I am a lawyer coach who specializes in helping professionals deal with attorney fatigue, lawyer burnout and lawyer depression.

No one likes to see a long relationship end, especially if there are hard emotions and feelings suffered by the family. The first thing that people whose parents are divorcing have to remember is to be mature. It is human nature for one or the other parent to want support from their family, but they seek it by making the other parent wrong. Here are some rules (commandments) that will make the process less painful. (These do not apply to parents who are physically, sexually or emotionally abusive)

  1. Don’t take sides: This is critical. Even when one parent is more at fault than the other, adult offspring need to support both parents.
  1. Be the Adult: Insist that both parents treat each other with kindness. Treat your parents with kindness. Many times, divorcing parents act immaturely because they are afraid and stressed out. It is up to the adults to remind everyone that there were good times as well as the bad.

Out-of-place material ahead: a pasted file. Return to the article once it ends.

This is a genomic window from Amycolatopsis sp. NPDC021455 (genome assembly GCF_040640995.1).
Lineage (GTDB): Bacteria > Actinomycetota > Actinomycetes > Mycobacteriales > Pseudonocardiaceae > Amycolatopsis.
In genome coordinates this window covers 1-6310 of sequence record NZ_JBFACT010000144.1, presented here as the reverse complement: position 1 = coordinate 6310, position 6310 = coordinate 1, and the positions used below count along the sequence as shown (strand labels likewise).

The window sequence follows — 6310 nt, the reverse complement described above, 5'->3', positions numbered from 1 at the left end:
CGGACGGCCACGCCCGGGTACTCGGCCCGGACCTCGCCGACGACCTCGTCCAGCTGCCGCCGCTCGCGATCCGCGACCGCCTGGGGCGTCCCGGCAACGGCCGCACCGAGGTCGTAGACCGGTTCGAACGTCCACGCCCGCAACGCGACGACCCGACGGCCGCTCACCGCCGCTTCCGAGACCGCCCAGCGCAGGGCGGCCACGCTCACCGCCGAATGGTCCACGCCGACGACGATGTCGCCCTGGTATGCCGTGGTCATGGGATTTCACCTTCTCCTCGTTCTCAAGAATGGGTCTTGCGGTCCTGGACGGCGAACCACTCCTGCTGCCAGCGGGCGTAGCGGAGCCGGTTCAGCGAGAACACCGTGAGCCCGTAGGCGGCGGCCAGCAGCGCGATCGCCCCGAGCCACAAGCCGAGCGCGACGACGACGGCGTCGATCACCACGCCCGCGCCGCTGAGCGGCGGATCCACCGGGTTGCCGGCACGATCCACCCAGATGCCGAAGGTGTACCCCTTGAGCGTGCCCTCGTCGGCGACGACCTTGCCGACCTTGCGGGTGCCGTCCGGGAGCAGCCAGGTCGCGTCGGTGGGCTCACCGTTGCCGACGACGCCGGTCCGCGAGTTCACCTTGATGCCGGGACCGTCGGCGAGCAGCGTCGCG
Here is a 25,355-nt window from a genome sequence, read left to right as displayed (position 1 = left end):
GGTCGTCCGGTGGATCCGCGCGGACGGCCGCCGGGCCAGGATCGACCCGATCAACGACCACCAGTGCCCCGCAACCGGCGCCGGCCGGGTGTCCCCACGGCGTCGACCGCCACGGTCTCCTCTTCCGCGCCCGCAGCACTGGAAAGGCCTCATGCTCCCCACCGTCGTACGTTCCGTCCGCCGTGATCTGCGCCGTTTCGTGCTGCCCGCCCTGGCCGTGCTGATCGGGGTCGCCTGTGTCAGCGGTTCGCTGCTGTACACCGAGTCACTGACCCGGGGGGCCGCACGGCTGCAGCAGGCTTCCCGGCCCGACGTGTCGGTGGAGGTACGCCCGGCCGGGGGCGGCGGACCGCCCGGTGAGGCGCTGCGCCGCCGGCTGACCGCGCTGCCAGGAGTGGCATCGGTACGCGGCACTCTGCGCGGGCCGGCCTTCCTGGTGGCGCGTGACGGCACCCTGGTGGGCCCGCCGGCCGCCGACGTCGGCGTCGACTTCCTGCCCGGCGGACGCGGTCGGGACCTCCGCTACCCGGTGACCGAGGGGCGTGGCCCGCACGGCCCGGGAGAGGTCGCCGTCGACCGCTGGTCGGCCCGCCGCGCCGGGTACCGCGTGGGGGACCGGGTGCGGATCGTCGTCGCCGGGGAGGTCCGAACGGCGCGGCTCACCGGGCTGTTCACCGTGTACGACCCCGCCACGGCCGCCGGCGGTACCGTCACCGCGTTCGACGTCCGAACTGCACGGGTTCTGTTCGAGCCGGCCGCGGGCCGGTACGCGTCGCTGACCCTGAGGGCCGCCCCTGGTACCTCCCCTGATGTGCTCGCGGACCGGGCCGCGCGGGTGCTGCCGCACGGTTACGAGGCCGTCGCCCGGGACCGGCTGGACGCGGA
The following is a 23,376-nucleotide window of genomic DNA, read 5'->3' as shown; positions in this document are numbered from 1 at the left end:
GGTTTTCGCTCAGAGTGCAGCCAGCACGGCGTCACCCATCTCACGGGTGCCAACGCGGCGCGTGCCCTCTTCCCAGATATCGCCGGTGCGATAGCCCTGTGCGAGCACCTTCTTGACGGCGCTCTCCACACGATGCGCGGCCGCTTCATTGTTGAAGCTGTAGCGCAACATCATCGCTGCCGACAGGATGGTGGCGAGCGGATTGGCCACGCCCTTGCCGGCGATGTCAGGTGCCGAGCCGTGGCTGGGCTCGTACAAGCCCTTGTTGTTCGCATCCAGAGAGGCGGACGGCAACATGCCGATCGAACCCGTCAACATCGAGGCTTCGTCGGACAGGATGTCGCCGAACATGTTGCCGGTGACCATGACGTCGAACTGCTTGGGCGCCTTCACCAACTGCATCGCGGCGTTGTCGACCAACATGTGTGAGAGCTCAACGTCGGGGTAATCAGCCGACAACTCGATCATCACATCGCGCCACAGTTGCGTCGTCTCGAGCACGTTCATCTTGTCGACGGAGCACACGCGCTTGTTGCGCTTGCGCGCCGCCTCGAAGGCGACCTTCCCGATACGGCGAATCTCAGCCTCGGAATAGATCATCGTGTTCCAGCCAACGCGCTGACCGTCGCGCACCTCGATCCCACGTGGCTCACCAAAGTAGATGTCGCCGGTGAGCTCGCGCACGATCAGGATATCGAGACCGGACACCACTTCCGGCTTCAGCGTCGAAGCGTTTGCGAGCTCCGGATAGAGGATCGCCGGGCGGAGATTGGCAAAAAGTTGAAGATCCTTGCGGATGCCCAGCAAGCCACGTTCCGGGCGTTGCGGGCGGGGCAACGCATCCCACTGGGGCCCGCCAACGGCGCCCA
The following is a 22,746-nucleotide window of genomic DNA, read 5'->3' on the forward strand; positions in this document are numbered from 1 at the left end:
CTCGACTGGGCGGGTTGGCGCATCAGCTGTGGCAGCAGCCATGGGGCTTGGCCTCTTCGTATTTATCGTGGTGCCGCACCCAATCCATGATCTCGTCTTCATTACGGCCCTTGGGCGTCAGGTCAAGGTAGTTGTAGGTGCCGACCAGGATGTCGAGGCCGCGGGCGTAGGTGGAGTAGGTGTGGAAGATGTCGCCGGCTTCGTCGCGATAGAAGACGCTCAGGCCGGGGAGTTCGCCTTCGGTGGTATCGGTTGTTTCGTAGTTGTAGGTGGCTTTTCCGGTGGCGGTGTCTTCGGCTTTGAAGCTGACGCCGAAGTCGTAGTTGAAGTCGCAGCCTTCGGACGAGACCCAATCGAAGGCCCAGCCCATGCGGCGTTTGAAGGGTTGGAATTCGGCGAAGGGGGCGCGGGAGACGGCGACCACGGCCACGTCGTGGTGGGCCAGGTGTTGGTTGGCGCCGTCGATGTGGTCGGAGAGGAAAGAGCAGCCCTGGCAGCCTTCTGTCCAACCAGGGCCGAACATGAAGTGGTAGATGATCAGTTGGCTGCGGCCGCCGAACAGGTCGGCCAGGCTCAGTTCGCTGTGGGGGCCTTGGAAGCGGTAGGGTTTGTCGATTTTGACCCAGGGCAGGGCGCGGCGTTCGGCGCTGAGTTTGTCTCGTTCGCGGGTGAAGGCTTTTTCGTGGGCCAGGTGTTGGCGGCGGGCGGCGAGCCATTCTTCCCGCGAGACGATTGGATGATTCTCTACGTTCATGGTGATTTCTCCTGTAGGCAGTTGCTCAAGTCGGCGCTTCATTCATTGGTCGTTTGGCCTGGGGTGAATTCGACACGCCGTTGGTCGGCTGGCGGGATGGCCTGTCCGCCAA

1. Be Sure They Know You Love Them: Most people going through a divorce are insecure and afraid they are unloveable.  Elderly people also are facing their mortality and could be fearful of life after divorce. Tell them often and with conviction that you love them, and you will be there for BOTH of them.
  1. No Gaslighting: Don’t gossip with one parent about the sins of the other parent. Focus on the good things both parents offered. Sometimes some boundaries will be necessary, especially if one parent considers themselves a victim and the other a villain.
  1. Don’t ostracize: Nothing could be more hurtful to a parent going through a divorce than losing their offspring at the same time. Even if you like own parent more than the other, continue to have a relationship with both.

If either parent has been physically, sexually or emotionally abusive, it is important for all parties involved to have appropriate boundaries. If the threat of abuse continues, protect yourself and the non-abusive parent. Do whatever you have to do.